The Coaching Letter is written by Center staff member Isobel Stevenson, who has extensive experience as both a leader and a coach. The Coaching Letter’s perspective is that leaders could be a bit more successful if they thought and acted more like coaches, and coaches could be a bit more successful if they thought and acted more like leaders. Isobel draws on research and theory in organizational development, cognitive psychology, and behavioral economics, as well as her own experience, to suggest to leaders and coaches ways to think about their work that push them a little bit beyond their current mental models. The Coaching Letter is rich, thoughtful, personal, and funny.
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Hello, I hope you are well. We at the Center are working hard to be helpful in these difficult times. You should have received a set of resources from us on Thursday, plus a survey so that we have a better idea of what you need. Everyone on staff would be more than happy to help you if you need a thought partner—here is our staff list. You can email our people directly from that […]
This Coaching Letter is about many things, including but not limited to: leadership, decision-making, tacit knowledge, expertise, experience, and trust.
I once heard Meg Wheatley give a keynote speech at a conference in Colorado. I don’t know exactly when it was, but it was probably around 15 years ago, after the birth of Google and Wikipedia, but still a lot harder to find information on the internet than it is now. (It was probably soon after the publication […]
Hello, I hope you’re well. At least two of the events that I was going to attend in the next few days have been canceled because of concerns about covid-19, so I have had a little more time to read and think than I was expecting. One of these events was the gathering this evening to talk about our Reading for Leading book, How To Be An Anti-Racist, which was disappointing but prudent.
I am working on a book […]
This Coaching Letter is about plans, but also about how they connect to small cycles of continuous improvement, as everything seems to do lately. My friend and colleague Bob Villanova suggested that I read 9 Lies About Work, by Marcus Buckingham and Ashley Goodall. I think I’ll be talking and writing about it a lot, as it addresses many of the lies (‘We could call these things “misconceptions,” or “myths,” or even “misunderstandings,” but because they are pushed […]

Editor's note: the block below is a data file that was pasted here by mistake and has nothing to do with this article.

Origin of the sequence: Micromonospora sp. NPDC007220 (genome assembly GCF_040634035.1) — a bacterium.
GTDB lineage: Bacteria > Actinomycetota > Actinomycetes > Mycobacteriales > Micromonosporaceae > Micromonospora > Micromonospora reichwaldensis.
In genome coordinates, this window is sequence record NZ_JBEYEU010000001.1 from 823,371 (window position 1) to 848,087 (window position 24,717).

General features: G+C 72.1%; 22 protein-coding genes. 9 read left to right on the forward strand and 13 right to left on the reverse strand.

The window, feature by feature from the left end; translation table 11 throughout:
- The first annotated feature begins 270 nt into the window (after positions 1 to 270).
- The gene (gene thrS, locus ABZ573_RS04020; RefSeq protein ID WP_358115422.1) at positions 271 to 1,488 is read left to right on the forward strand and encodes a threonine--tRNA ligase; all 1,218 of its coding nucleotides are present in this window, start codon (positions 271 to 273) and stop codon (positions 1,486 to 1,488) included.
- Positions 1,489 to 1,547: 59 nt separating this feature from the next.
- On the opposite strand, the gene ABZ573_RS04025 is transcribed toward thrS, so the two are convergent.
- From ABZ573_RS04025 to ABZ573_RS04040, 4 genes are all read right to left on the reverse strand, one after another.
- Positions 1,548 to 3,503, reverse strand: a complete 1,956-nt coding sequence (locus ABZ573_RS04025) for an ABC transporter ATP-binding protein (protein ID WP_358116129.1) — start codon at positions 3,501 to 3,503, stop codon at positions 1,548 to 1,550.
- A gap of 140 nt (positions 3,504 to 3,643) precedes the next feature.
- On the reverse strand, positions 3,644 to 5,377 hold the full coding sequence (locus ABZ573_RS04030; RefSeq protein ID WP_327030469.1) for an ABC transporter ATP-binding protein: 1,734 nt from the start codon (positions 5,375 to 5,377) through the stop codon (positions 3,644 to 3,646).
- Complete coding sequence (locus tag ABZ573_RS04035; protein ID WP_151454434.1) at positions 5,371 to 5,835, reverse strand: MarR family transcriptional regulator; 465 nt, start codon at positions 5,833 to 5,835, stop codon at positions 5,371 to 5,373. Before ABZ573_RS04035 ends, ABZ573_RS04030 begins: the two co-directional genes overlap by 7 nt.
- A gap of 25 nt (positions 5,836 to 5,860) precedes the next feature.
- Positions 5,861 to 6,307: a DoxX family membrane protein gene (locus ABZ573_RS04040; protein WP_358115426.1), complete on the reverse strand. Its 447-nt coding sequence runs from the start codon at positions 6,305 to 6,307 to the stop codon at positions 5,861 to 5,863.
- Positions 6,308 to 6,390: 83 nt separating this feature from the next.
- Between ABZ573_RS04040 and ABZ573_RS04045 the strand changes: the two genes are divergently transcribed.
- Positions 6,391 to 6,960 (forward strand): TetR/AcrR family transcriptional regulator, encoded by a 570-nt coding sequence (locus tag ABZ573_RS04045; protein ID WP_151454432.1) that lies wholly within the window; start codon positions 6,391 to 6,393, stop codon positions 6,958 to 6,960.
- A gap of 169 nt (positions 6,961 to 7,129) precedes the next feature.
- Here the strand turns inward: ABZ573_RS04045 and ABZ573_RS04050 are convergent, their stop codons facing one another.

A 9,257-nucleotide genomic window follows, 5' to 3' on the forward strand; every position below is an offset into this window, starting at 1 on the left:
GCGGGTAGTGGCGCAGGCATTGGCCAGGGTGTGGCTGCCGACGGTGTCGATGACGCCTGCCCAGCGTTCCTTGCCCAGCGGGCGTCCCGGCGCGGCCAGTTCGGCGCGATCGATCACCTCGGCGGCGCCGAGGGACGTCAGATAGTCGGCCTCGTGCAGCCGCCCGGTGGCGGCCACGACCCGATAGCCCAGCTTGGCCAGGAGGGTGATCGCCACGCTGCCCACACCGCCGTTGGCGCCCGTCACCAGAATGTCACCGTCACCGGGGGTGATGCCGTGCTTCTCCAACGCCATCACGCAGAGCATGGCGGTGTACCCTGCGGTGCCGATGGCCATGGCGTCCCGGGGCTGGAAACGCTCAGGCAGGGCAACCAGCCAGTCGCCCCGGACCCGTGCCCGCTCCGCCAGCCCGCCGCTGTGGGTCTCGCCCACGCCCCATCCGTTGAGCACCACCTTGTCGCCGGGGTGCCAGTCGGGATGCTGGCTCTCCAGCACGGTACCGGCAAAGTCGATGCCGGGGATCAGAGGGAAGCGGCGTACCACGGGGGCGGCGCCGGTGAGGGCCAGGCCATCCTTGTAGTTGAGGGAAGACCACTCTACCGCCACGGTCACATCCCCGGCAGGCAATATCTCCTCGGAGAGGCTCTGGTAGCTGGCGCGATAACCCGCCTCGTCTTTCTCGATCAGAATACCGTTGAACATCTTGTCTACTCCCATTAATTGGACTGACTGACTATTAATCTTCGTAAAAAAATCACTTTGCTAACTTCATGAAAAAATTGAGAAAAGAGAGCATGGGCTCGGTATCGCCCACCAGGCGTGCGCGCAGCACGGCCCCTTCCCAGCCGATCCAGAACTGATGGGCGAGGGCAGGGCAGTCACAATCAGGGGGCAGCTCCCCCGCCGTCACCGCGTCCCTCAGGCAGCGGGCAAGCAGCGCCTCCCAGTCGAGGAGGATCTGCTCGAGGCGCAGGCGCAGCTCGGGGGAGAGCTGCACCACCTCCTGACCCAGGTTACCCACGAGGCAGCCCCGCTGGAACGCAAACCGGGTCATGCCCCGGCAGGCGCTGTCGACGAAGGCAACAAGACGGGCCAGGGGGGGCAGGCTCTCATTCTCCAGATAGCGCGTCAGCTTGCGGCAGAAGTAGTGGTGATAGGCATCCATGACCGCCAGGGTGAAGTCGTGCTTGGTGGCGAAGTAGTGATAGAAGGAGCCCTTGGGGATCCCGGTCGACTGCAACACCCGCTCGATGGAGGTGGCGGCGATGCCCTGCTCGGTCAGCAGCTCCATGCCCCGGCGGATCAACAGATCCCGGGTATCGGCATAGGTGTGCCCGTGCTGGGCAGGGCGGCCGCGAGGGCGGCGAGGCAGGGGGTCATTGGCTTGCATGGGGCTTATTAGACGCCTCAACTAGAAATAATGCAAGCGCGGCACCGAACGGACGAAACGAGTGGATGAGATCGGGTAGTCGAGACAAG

On Wednesday and Thursday of last week I was at Coaching for Equity training by the New York City Leadership Academy. Personally, it was a very strange experience. My close colleague Kerry and I run Coaching for Equity training, so it was very hard to sit there and participate in someone else’s workshop, and not be the person making the presentation, modeling the coaching, answering the questions. I completely get that a really mature person would be able to […]
Hello, I hope this finds you well. This coaching letter is mostly updates—and of course some links to resources I hope you’ll find interesting. First, welcome to those of you who are receiving this Coaching Letter for the first time—big group of you this month because I add the attendees at most of our institutes.
Second, lots of thank yous. Thanks to those who continue to respond to the recent CLs about small cycles of continuous improvement—still more to […]
Hi, I hope this finds you well! The contents of these coaching letters are a mix of things I’ve wanted to say for a long time, things I feel like I say all the time, and things that I’m just now learning and thinking about. This letter represents a mix of all three. I know it’s a bit out of sequence, because I have so much to say about the last Coaching Letter, #105, given all the […]
Hello, I hope your weekend has been enjoyable. Here in Connecticut the temperature has been in the 60s, which in previous years would have felt like a miraculous respite from the winter weather, but in the context of the fires in Australia, seems merely ominous.
Every time I speak or write lately, I seem to gravitate back to the topic of small cycles of continuous improvement. This week I was going to write about the role of leadership in […]
Happy New Year! Lang may your lum reek—or, in American English, may there always be a fire in your fireplace. New Year is a big holiday in my tradition, and I wish you all the best for 2020.
This Coaching Letter is your encouragement to join with Center staff, colleagues across Connecticut and friends around the world in a conversation about the Center’s latest Reading for Leading book club selection, How to Be An Anti-Racist, by Ibram X. Kendi. […]
Hello, I hope this finds you well. Most schools in Connecticut have had three or four snow days already, so I hope you are warm and dry wherever you are. The last Coaching Letter, #102, was about small cycles of continuous improvement, and so is this one. It also connects to Coaching Letter #94, in which I tried to make the link between strategic planning and small cycles of continuous improvement, and to that end quoted […]